Luftfärd till Avasaksa – Huvimatka Aavasaksaan (Pleasure Trip to Aavasaksa) is the oldest known Finnish board game. It was first published in 1862. The game teaches the players history and geography of Finland. The rules are in Swedish and Finnish. The game mechanism is similar to Snake and Ladders. The idea is to go to Aavasaksa (a hill in Ylitornio, Northern Finland) and then get back to Helsinki. The game is quite simple and not so exciting but the nostalgic elements make it interesting and you want to play it more than once.
At the beginning of the game everyone is given 25 marks (Finnish currency before Euro). Each player puts 8 marks to the bank. The youngest player starts, casts the dice and goes to the frame that is given by the dice. Then you look from the rules what the frame means. Each frame represents place in Finland in 1862, for example Tampere, Vyborg, Tornio and Oulu. There is some small information about the place and the actions that you should take in the rule book. Most of the time you should pay or get money form the bank. In some frames you need to go back or forward on the board. There are total of 56 frames on the board. The player that gets to the frame 56 (back to Helsinki) wins the game and gets to take all the money from the bank when all of the players reach Helsinki.
The board of the game is visually amazing. Each of the frame has detailed black and white sketch. The board is a bit difficult to use because the order of the frames does not go from side to side and then up. The end frame Helsinki number 56 is on the right down corner of the board. This makes it difficult to play with kids that do not yet recognize numbers up to 56. Adult must make sure that the kid is going to right frames. You can see that game was made for educational purposes. Some of the facts that are given are now outdated, for example Tornio is not the most north city of Finland at the moment and Vyborg is not part of Finland. When playing with the children I feel that it is important that the adult sets the facts right. But the historical facts are still valid and you can also learn about the living in 1862.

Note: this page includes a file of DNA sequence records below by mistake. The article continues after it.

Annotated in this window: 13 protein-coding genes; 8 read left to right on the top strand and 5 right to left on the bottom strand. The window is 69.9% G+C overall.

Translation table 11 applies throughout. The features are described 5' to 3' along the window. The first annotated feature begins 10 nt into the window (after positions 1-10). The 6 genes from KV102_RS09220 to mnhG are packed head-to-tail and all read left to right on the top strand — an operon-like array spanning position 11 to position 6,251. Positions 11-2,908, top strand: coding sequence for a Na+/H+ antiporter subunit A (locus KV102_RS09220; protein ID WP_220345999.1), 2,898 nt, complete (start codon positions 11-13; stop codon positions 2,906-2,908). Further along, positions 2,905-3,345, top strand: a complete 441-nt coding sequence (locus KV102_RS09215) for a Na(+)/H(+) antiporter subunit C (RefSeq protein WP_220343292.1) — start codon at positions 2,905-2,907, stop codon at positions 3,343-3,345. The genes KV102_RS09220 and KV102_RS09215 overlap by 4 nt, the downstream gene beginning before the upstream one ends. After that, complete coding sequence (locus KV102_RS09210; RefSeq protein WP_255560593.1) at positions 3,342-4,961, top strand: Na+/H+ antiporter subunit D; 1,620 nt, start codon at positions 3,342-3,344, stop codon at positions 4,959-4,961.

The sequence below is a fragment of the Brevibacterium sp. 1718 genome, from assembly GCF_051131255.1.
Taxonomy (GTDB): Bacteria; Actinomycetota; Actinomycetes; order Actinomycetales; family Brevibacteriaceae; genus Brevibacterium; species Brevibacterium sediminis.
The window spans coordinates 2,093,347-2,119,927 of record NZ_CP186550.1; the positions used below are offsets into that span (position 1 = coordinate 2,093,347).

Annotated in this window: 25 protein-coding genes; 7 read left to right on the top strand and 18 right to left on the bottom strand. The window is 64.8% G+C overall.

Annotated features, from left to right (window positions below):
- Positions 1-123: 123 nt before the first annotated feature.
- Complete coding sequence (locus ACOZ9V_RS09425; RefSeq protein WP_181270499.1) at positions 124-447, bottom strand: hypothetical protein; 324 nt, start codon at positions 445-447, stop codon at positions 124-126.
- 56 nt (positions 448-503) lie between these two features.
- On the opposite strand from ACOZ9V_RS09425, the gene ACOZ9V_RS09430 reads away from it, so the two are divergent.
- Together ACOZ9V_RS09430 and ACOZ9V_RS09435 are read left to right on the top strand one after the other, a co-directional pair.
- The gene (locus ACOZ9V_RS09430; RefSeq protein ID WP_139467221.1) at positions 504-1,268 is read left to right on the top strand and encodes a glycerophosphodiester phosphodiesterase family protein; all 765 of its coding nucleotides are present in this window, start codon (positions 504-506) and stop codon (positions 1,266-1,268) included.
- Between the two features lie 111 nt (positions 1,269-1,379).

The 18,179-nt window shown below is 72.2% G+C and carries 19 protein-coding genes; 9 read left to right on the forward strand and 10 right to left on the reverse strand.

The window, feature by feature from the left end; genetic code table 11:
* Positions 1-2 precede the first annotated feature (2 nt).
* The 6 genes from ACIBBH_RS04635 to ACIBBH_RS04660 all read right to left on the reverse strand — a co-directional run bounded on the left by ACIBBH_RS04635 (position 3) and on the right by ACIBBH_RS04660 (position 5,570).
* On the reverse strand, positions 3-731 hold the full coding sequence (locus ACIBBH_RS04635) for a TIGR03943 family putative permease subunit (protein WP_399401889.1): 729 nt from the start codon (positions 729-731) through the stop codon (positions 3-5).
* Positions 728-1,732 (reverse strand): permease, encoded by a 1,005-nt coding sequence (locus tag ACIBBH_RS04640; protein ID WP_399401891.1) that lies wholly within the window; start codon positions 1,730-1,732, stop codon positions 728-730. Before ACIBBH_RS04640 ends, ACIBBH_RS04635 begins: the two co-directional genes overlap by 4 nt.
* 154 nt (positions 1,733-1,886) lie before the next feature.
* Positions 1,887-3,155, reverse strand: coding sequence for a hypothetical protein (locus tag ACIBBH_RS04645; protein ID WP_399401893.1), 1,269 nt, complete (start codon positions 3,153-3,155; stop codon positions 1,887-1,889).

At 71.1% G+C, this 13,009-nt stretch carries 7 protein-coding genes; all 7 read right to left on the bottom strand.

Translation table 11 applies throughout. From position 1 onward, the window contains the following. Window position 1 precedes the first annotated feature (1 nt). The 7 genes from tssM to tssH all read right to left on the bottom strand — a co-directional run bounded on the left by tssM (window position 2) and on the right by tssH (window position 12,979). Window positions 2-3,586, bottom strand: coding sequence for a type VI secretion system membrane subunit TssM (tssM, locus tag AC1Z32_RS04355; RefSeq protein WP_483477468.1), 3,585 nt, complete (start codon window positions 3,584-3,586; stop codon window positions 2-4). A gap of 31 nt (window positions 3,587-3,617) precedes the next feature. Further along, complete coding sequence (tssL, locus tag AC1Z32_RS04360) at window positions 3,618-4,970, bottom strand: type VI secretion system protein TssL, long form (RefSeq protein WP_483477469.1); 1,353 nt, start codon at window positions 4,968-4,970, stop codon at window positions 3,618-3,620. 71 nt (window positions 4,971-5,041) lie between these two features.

I played the game with my 5 years old son and adult friends. For a 5 year old the most interesting thing in the game was the pictures on the board. He would have wanted to use the board as a treasure map. I felt that he was more interested about the money that we took from Monopoly (I only had a copy of the board and the rules) than what he was on actual game. Also he did not like when he needed to go backwards on the board. He did seem enjoy the game but did not want to play again after one game until the next day. I think that the game with the facts would be better for children who are at the school and learning geography and history of Finland. This would be fun way to learn.
Publisher: G. W. Edlund
Release Year: 1862
Gaming time: 20 min –
Number of Players: 2 +
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